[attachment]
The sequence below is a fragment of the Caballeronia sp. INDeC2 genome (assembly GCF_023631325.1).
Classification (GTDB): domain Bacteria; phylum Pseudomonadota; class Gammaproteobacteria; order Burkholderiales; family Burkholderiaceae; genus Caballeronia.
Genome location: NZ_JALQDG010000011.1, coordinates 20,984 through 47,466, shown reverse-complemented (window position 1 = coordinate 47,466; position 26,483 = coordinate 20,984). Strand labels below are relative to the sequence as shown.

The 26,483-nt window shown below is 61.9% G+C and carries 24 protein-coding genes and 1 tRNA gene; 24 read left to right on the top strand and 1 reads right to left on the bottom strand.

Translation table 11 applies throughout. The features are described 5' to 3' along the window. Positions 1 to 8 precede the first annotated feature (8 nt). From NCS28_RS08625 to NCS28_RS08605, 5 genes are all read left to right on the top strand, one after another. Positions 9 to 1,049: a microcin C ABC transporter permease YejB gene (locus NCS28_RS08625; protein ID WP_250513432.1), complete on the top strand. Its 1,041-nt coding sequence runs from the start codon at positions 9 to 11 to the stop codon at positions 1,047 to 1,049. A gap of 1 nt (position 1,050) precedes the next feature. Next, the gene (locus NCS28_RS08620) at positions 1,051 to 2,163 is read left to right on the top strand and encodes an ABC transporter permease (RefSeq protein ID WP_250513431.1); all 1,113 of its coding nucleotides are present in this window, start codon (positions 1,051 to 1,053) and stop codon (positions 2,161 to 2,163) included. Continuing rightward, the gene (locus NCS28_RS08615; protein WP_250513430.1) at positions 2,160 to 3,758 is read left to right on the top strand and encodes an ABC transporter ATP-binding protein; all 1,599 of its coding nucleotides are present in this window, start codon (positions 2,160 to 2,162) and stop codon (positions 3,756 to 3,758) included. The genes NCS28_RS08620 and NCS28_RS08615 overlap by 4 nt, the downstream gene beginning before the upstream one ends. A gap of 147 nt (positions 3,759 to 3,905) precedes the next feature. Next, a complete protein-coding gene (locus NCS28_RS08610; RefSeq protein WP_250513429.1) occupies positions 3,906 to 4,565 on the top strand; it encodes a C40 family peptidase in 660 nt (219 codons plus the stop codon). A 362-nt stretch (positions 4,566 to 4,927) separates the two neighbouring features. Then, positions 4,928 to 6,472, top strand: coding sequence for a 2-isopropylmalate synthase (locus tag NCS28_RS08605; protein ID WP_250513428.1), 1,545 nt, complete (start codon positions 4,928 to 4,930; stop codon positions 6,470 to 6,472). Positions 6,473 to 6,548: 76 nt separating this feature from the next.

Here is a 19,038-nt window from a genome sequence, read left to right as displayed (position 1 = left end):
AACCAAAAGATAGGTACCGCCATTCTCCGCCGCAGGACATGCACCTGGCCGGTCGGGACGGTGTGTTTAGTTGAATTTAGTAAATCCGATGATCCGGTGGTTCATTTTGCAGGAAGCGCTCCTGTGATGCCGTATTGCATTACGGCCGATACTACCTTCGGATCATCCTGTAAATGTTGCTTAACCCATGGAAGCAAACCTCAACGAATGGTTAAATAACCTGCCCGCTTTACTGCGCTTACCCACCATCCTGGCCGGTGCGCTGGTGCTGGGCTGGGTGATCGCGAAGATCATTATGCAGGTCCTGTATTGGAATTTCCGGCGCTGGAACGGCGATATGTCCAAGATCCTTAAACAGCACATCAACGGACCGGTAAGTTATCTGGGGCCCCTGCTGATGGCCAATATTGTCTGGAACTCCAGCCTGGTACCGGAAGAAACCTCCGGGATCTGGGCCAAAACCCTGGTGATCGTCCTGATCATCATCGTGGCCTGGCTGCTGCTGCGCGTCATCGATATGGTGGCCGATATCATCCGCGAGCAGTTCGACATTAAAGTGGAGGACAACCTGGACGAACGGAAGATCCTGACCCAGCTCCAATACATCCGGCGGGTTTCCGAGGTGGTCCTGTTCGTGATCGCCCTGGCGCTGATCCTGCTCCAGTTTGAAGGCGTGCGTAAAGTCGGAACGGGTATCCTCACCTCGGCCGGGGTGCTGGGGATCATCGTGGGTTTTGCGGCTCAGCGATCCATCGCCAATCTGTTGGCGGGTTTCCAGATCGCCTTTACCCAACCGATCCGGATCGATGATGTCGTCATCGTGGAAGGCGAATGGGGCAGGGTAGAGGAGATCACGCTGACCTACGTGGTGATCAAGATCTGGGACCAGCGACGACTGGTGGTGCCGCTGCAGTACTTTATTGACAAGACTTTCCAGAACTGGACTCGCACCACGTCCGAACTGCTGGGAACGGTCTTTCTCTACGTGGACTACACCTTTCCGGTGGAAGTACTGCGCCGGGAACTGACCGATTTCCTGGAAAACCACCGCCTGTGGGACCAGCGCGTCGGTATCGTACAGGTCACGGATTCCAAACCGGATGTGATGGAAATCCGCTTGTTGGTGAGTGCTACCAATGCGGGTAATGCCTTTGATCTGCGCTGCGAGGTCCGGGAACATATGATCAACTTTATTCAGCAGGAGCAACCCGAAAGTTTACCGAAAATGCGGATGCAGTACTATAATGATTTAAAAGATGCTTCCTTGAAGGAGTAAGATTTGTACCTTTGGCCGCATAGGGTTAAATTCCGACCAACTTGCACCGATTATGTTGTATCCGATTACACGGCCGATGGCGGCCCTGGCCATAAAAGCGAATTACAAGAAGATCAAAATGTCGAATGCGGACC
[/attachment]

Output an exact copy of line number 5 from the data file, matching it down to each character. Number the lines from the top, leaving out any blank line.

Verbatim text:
Translation table 11 applies throughout. The features are described 5' to 3' along the window. Positions 1 to 8 precede the first annotated feature (8 nt). From NCS28_RS08625 to NCS28_RS08605, 5 genes are all read left to right on the top strand, one after another. Positions 9 to 1,049: a microcin C ABC transporter permease YejB gene (locus NCS28_RS08625; protein ID WP_250513432.1), complete on the top strand. Its 1,041-nt coding sequence runs from the start codon at positions 9 to 11 to the stop codon at positions 1,047 to 1,049. A gap of 1 nt (position 1,050) precedes the next feature. Next, the gene (locus NCS28_RS08620) at positions 1,051 to 2,163 is read left to right on the top strand and encodes an ABC transporter permease (RefSeq protein ID WP_250513431.1); all 1,113 of its coding nucleotides are present in this window, start codon (positions 1,051 to 1,053) and stop codon (positions 2,161 to 2,163) included. Continuing rightward, the gene (locus NCS28_RS08615; protein WP_250513430.1) at positions 2,160 to 3,758 is read left to right on the top strand and encodes an ABC transporter ATP-binding protein; all 1,599 of its coding nucleotides are present in this window, start codon (positions 2,160 to 2,162) and stop codon (positions 3,756 to 3,758) included. The genes NCS28_RS08620 and NCS28_RS08615 overlap by 4 nt, the downstream gene beginning before the upstream one ends. A gap of 147 nt (positions 3,759 to 3,905) precedes the next feature. Next, a complete protein-coding gene (locus NCS28_RS08610; RefSeq protein WP_250513429.1) occupies positions 3,906 to 4,565 on the top strand; it encodes a C40 family peptidase in 660 nt (219 codons plus the stop codon). A 362-nt stretch (positions 4,566 to 4,927) separates the two neighbouring features. Then, positions 4,928 to 6,472, top strand: coding sequence for a 2-isopropylmalate synthase (locus tag NCS28_RS08605; protein ID WP_250513428.1), 1,545 nt, complete (start codon positions 4,928 to 4,930; stop codon positions 6,470 to 6,472). Positions 6,473 to 6,548: 76 nt separating this feature from the next.